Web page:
So, can you help me understand why one would prescribe the HPC movement to an athlete/trainee? What are it’s pros/cons vs. the other two targeted movements (hang clean, power clean). Would love your input.
6. Bulking on Low Carb
Rolan Says: Dear Robb and Greg, How are you? I am fine.
I know that many people merely can’t eat enough to grow without all that carbage, but is muscle growth actually more efficient with a higher carb percentage?
Have a bitchin’ summer!
7. Cutting Weight for Low Carb Weightlifters
Renee Says: Hey Robb and Greg! I’m a reformed CrossFitter, recently turned weightlifter and have been a little stymied by the process of cutting weight for meets. Considering the standard recommendation is “pull out carbs,” it doesn’t seem like it would be very effective for people that are already pretty low carb. I tried to drop weight for my 2nd meet back on May 1st and started 2kg over a month out, but failed pretty epically. (I was 3kg over 3 days before the meet and didn’t want to go crazy with saunas, etc). Are there any other non-extreme methods that would be more effective for the Paleo folks?
25/f, currently walking around at 78-79kg, shooting to compete as a 75. 27ish%bf? Always struggled to lose weight, though. I was 109kg at my heaviest, when I was an untrained slob. Been in the high 70s for a year and a half or so.
I’m eating 1g pro/lb of bw, calories usually work out to 1900-2100
usually half a sweet potato in the morning and green veggies throughout the day (asparagus, brussels sprouts) are my carb sources. Plantains deep fried in coconut oil are a recent addition and obsession.
No major autoimmune problems. currently legume, nut, grain free. dairy sneaks into the mix in the form of grassfed butter.
Thoughts? Thanks guys!:P
8. Hyperhydrosis (I’m So Wet)
Dan Says: Hi Robb / Greg, Please excuse the subject line… I just heard Greg say that it helps to have something that stands out. Hopefully that did the trick.
Quick question for you… I’ve always “suffered” from hyperhydrosis of the hands and feet. Any pseudo scientific thoughts on this condition and possible remedies? I know paleo isn’t a cure-all, but it’s really the only biological aspect that I haven’t seen any improvement in while adhering very strictly to the paleo approach for the past 13 or 14 months. No other medical conditions to speak of.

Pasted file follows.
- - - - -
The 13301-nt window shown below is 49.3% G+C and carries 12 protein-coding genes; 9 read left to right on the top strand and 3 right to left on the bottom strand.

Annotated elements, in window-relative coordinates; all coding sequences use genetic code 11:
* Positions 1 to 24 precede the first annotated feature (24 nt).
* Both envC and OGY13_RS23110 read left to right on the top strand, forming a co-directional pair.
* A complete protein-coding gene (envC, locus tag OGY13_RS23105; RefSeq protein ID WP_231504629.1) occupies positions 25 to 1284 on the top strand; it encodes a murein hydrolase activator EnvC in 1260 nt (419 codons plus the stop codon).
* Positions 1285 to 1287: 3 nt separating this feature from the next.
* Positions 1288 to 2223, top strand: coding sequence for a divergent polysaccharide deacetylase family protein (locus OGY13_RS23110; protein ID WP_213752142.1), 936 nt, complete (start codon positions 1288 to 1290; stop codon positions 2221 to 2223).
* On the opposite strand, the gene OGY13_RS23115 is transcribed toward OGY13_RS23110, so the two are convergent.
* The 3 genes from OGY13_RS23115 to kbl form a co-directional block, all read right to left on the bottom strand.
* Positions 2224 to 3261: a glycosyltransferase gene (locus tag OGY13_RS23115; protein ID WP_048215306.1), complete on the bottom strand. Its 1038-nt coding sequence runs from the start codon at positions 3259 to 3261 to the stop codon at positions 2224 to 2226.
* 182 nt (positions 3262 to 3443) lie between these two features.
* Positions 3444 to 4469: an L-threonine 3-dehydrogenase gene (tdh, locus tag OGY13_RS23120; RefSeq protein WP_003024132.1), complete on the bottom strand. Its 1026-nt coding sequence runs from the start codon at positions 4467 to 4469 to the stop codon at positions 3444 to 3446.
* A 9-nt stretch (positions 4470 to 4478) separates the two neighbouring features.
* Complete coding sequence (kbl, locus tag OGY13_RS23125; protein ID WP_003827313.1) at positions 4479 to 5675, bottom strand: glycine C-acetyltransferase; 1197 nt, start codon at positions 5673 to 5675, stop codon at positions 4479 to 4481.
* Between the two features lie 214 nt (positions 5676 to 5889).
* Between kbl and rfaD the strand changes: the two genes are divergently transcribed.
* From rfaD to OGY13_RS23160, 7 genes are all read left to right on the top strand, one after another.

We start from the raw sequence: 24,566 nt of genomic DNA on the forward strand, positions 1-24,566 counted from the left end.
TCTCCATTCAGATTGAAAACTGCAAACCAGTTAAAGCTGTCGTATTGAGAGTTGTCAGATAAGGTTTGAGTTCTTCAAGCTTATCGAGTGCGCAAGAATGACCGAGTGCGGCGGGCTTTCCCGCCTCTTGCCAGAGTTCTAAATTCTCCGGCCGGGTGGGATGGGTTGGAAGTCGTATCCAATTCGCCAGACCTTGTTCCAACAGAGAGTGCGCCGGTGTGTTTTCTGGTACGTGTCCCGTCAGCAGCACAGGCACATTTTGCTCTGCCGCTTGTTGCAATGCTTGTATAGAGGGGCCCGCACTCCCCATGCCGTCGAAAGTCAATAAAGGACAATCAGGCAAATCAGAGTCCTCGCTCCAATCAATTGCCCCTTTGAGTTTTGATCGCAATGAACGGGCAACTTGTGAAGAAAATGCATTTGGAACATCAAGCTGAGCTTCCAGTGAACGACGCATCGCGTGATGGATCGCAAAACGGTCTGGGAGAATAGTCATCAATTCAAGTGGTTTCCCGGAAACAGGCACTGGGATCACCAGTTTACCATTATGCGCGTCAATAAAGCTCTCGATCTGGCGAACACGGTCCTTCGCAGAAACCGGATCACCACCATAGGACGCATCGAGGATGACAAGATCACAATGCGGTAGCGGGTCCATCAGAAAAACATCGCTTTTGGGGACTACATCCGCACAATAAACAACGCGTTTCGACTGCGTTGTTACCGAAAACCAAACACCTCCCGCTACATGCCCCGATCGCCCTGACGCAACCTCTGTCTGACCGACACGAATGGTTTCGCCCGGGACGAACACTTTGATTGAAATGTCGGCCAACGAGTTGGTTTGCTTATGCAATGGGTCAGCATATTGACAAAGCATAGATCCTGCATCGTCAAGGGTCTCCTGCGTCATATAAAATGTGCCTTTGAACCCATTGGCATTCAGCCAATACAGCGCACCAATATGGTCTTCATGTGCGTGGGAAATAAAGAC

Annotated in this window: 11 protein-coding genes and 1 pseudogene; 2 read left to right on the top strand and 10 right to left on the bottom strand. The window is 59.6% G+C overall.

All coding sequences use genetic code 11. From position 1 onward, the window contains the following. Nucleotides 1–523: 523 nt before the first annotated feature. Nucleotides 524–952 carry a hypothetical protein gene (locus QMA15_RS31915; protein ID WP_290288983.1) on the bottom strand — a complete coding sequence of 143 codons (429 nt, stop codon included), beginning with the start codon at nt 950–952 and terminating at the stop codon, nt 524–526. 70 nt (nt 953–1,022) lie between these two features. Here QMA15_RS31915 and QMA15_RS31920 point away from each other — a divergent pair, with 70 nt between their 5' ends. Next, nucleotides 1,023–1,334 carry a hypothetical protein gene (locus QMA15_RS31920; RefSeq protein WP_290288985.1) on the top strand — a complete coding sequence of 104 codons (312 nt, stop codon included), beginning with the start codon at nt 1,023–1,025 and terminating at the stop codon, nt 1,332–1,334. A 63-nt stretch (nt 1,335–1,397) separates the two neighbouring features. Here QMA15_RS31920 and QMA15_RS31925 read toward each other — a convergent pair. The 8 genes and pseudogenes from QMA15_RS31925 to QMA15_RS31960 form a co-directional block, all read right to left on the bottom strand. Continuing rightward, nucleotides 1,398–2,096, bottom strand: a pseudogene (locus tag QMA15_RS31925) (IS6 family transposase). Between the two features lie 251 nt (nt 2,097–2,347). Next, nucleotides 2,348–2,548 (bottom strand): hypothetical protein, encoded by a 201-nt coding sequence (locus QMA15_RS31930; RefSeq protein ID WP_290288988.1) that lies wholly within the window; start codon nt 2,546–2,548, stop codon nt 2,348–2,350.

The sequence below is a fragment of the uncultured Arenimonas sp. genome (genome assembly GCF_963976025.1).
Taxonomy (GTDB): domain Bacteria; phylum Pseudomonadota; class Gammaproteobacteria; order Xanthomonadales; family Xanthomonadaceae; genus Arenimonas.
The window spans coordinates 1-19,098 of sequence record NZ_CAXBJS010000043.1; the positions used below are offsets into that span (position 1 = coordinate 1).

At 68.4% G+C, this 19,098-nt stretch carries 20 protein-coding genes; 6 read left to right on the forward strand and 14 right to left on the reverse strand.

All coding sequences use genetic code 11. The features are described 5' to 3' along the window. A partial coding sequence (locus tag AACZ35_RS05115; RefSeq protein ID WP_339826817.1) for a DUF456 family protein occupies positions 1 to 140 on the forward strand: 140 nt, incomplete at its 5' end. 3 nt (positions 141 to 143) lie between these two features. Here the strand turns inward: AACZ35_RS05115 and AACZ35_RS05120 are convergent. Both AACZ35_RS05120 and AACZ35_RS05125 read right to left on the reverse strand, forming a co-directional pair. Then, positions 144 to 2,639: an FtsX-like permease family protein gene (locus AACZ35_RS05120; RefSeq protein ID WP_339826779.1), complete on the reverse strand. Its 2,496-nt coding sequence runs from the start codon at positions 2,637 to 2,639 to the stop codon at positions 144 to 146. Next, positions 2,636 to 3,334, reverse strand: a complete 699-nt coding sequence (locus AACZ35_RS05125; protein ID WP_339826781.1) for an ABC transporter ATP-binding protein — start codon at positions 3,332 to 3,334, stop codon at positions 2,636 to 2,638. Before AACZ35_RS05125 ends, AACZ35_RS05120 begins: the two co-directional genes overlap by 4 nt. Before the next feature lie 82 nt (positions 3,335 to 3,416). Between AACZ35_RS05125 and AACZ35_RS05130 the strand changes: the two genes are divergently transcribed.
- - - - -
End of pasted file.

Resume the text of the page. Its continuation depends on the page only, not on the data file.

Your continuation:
The book was awesome and the podcast is great! I’m grateful for all that you do.
holy hell, hyperhydrosis! I have had this my whole life. I’m 31 years old. I’m so used to it now that i don’t even think about it but, like the questioner said, it is just about the only issue that going full paleo over one year ago has not significantly improved. I can’t wait to hear the answer.
Work out like punk rock songs: short and intense.
Love the analogy with the punk rock songs!! I’ll have to remember that one in the future.
I loved the quick medicine ball joke during the hanging power clean question. I am a recovering CrossFitter (3 months and counting) and I remember thinking of how useless that warm up was every time the prescribed it. When the hell am I going to hold the bar with my palms facing together?
If you have a second I would like to ask a strength development question.
A few powerlifting friends said that I was very quad dominant in my squat and that I needed to spend some time developing strength in my posterior chain. What movements would really help me focus on that?
Go find yourself an RKC instructor and learn how to swing a kettlebell correctly (i.e. with the correct hip drive/snap).
Robb Wolf says
That is crazy talk! Seeking out an expert! Specialization is for insects!
I hope all is well. Quick question on Macros: